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Indeed, Russia has become much more religious. Between 1991 and 2008, the percentage of Russians who identified as Orthodox more than doubled, to 72% from 31%, according to a recent analysis by the Pew Research Center. Although the majority of Russians surveyed did not attend church regularly in 2008 — just 7% said they went at least once a month — 54% described themselves as “somewhat religious,” and 56% said they believe in God.
On my last full day in Novgorod I took a walk through town. Novgorod’s apartment buildings were as bland, decrepit and crumbling, as they had always been. The side streets were potholed and uneven. I crossed Lomonosov Street, where the steel skeleton of a new shopping mall was already taking shape; I wondered who in Novgorod could possibly afford to shop there when it opens. I passed underneath the railway tracks and then made my way up the broad avenue that runs toward Novgorod’s kremlin. During the 1990s this was Karl Marx Street, but it had now reverted to its pre-revolutionary name, Voskresenski (Resurrection) Boulevard.
I crossed the bridge into Novgorod’s kremlin, marveling at the citadel’s enormous brick walls and majestic towers. As the bridge gave way to cobblestones, the enormous bronze, bell-shaped monument to the Millennium of Russia, built in 1862, came into view. The figures on the monument — Russian rulers, generals, artists and writers — were dusted in a light covering of snow. Among the figures was the Viking prince Rurik, who ruled Novgorod in the ninth century and gave birth to what would later become the Russian state. Looming over Rurik was the cross, held upright by an angel.
I turned and crossed the street toward the Cathedral of St. Sophia, an elegant whitewashed church decorated with gold and silver domes. The cathedral, built almost 1,000 years ago, was the first Russian Orthodox Church I’d ever visited, and easily my favorite.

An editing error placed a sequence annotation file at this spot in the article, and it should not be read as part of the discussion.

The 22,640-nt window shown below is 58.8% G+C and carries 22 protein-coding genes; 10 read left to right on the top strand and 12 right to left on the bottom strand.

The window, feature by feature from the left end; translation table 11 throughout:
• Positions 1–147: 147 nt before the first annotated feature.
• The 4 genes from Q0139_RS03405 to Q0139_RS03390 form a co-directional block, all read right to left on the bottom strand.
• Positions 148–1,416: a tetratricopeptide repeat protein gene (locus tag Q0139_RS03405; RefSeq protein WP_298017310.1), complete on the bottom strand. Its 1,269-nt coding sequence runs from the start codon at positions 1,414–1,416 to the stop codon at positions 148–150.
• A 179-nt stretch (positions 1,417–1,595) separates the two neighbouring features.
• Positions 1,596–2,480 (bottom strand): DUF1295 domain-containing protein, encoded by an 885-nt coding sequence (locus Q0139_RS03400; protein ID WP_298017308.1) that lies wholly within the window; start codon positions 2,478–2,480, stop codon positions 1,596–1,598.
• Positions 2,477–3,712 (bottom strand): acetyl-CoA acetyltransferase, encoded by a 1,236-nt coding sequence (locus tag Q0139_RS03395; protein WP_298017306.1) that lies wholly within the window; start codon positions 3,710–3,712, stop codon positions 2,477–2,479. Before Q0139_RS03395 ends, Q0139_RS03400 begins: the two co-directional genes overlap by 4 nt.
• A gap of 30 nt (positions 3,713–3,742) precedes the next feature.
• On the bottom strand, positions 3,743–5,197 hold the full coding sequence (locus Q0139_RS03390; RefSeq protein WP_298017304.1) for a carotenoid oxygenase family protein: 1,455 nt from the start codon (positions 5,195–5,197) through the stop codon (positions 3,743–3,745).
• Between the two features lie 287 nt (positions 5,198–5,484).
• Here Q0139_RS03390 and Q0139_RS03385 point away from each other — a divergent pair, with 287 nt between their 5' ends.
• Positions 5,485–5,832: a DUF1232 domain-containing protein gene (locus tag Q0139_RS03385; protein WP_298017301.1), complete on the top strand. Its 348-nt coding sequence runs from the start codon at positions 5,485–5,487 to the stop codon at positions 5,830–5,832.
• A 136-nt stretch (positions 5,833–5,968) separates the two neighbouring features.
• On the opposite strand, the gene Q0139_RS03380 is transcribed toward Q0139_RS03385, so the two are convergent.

Inside, the air was heavy with incense. My eyes had to adjust to the low light as they traced the iconostases several dozen feet up into the cathedral’s gloomy cupolas. Elderly women stood and prayed next to the sarcophagi of long-departed princes and bishops; candles flickered in front of the icons.
At the main iconostasis, in the center of the cathedral, an elderly woman stood, murmuring a prayer and crossing herself continuously. She was in her 80s or 90s; her face was creased with a lifetime of suffering and struggle. Before the church there was the party, I thought. But before the party there was the church.
That evening, at his apartment, Denis took me into his 18-month-old son Kolya’s bedroom to show me an icon that Dyadya Sasha had carved by hand. It was a painstaking copy of an icon of Saint Nicholas that Denis had seen and photographed in a monastery in Kostroma. It had taken Sasha one year to re-create the icon, right down to the delicate lines of Russian script at the bottom.
It seemed somehow fitting that he had progressed from carving the medieval adventurer Sadko to this Saint Nicholas. Christianity was a part of the family, as it was a part of Novgorodian history and of Russian identity. Just as Judaism was a part of me.
Several weeks after my return to New York, a question continued to niggle at me: Why had Nadya and Sasha not reacted more strongly to my declaration? Perhaps, I thought, they accepted my Jewishness because at least it was a belief in God.
In February I called Tanya in Moscow to ask why her parents did not seem surprised to learn that I was a Jew. “Because I told them you were Jewish,” she said.
I had disclosed my Jewishness to Tanya back in 1995, but I had asked her not to tell anyone else. She said that she could not remember when she finally told her parents — perhaps after I got my job at the Forward, in 2011.
That still did not explain why Nadya and Sasha would not have been curious as to why I had not said anything about being Jewish earlier.
“I think that it’s not that big of a deal for them,” Tanya said. But she offered to call her mother to find out for sure.
A few minutes later, my phone rang.
“My mum says, ‘I really don’t care,’” Tanya said. “‘He’s a good person. Everything else is not important to me.’”